The recent cold weather in Texas was certainly an attention-grabber for me; happily- folks I know in Houston and Austin were inconvenienced- but that’s about it. Happily, nothing catastrophic impacting any of my pepes. In trying to delve into what happened, or rather- did not happen, I tried to think about what the role of maritime shipping interests is, in relation to settling policies on energy. The answer seems to be “not too much”- it struck me that the loading flange is way at the terminal end of all manner of pipelines. But Texas is the epicenter (or it was, up until about a year ago) of the burgeoning crude oil export business. Exports of LNG will take longer to be built out, but, again, gas pipelines end someplace- and liquefaction is the last stop, in some cases. Economists who look at the structure of energy distribution (and especially the distribution of electricity) have talked about “natural monopolies”, “centralized planning”, and “managing capacity”- words and phrases which could cause shipping market professionals (trying to get their heads around “market-based measures”) to cringe.
One of the big themes for 2021 is going to be the infusion of “digitalization”; my big headscratcher one night when I was watching the news broadcasts is how frequently shipping seems to be on the receiving end of supply disruptions. And, again, as the mind is prone to do around news time, with the assistance of a delicious Chardonnay, I was wondering how the maritime business could be getting better information earlier on- about upcoming moves of cargo. There have been some data gathering efforts, mainly on the tanker side. Usually, these are shrouded in mystery due to a mixture of proprietary secrets and hype- but, anecdotally, short term decision making has been enhanced, with positive results.
On the various conferences and presentations on the “decarbonization” circuit, now a mainstay of any discussion of finance, it is abundantly clear that slow steaming and altering vessel speed will be a big part of shipping’s strategies to lower its carbon output. Certainly, this is true for the next decade, out to 2030, or until some real alternative fuel and supporting infrastructure comes along. So again, I get back to centralized solutions. I know that it would be impossible to put some “speed czar” behind a curtain, a la the Wizard of Oz. But in listening to some of the Texas energy experts talking about improving coordination in transmission networks, I could not help but think about my “optimizer” friends each handling different pieces of a very fragmented jig-saw puzzle that is shipping.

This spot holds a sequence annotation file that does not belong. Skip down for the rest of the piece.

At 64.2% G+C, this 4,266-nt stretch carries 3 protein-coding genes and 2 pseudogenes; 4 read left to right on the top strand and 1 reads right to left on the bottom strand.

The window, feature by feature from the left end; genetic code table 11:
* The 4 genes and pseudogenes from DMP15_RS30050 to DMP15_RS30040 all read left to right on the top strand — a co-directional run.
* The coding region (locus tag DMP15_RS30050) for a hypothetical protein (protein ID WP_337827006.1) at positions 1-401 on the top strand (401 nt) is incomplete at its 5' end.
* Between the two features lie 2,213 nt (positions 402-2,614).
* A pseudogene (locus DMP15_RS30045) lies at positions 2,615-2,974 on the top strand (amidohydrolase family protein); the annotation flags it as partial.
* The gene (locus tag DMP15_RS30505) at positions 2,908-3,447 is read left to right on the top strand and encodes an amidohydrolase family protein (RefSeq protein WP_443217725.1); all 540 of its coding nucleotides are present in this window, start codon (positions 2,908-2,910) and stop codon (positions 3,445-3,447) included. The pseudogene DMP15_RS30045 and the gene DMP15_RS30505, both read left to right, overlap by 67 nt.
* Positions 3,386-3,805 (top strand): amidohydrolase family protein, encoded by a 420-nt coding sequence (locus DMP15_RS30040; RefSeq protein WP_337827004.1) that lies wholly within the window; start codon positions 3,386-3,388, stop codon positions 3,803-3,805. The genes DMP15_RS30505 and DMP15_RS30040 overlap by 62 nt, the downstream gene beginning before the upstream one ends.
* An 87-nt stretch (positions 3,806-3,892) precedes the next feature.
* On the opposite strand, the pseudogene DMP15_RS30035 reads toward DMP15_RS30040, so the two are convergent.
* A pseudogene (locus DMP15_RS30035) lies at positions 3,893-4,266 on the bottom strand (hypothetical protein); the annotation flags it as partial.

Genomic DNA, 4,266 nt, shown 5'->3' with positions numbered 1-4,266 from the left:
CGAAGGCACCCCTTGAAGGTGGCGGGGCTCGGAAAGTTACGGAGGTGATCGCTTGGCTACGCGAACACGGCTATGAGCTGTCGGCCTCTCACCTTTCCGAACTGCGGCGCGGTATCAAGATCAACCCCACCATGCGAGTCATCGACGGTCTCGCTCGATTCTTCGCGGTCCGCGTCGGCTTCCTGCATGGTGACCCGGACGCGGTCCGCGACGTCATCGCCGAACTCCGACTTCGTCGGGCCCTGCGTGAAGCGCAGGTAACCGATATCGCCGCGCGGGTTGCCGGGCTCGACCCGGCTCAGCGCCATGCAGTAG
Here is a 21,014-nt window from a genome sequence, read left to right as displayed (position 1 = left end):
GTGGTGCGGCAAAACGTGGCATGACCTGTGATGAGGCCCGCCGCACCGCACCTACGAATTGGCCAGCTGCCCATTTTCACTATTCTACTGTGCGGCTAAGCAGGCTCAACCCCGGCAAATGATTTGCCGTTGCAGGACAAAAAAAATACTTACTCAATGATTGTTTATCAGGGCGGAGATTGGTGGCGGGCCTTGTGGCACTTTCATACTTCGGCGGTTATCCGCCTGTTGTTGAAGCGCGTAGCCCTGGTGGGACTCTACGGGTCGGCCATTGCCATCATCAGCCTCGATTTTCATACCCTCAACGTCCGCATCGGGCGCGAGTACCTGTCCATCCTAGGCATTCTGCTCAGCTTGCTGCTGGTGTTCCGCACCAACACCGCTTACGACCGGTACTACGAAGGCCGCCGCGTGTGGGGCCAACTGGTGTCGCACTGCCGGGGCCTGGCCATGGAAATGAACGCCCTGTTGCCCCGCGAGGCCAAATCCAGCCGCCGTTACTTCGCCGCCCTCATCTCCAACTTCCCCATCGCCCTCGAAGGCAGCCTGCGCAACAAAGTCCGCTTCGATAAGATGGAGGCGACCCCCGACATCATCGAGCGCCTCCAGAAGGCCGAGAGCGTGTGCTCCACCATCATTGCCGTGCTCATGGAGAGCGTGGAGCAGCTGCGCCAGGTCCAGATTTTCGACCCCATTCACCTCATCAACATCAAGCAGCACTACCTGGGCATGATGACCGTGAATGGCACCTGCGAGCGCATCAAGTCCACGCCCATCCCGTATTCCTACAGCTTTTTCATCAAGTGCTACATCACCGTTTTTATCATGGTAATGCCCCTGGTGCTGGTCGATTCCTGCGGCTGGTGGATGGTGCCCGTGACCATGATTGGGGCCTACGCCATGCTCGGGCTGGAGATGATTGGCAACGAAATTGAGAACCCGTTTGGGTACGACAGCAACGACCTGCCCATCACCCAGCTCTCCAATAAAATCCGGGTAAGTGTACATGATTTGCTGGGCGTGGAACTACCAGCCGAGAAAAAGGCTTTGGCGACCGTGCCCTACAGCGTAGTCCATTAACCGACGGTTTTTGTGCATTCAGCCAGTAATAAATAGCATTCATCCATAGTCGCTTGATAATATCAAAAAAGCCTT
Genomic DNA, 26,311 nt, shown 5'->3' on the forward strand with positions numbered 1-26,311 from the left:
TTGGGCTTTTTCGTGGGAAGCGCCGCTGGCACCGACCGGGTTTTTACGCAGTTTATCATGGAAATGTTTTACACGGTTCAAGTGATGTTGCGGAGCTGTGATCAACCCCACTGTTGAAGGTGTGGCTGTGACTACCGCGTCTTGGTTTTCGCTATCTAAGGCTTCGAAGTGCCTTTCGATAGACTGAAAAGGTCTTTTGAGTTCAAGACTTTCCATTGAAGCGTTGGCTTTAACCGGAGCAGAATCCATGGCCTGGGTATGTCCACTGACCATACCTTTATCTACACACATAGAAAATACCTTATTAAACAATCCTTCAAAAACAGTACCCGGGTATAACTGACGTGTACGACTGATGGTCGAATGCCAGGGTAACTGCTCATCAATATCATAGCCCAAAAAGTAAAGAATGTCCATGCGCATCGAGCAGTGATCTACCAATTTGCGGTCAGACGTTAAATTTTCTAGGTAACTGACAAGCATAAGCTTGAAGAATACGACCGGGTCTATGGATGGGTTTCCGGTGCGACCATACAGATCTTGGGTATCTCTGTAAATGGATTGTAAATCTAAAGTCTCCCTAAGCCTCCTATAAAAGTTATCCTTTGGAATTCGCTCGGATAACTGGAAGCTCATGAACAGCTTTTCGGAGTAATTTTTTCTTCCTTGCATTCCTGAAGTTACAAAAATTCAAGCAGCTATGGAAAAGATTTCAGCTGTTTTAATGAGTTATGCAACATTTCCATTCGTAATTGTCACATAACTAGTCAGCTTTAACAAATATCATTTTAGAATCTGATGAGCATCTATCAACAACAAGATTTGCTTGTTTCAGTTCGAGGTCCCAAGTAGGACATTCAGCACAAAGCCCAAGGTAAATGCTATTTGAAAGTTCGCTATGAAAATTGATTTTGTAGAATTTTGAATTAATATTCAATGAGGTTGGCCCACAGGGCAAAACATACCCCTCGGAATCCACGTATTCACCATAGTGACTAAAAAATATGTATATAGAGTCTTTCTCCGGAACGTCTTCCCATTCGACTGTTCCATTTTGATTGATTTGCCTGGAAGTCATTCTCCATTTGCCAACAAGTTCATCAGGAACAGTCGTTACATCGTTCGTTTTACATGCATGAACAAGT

In listening to the finance discussions, there are different views on who will pay. Again, from my Texas energy experts, it sounds like there is some capacity management, with private interests paying and recouping all or part through the rates they receive. In the Lone Star State, the industry (not the government) makes the investments. There are lessons here where alternative fuels are concerned- on the path we are on, the innovations- including alternative fuels, will come from the industry. That’s very clear, and it’s happening now. But, not wanting to cringe, I recognize the challenges in bringing big solutions to a fragmented business. In the meantime, the data scientists have a lot to offer.
For now, and maybe for quite a while- vessels will slow down, without a central Wizard to coordinate all the voyages. Happily, the temperatures in Texas have warmed up, but the all digitizers should be thinking about the different shades of “capacity management,”- putting information to work, and getting out ahead of disruptions, and all those dramas on the evening news.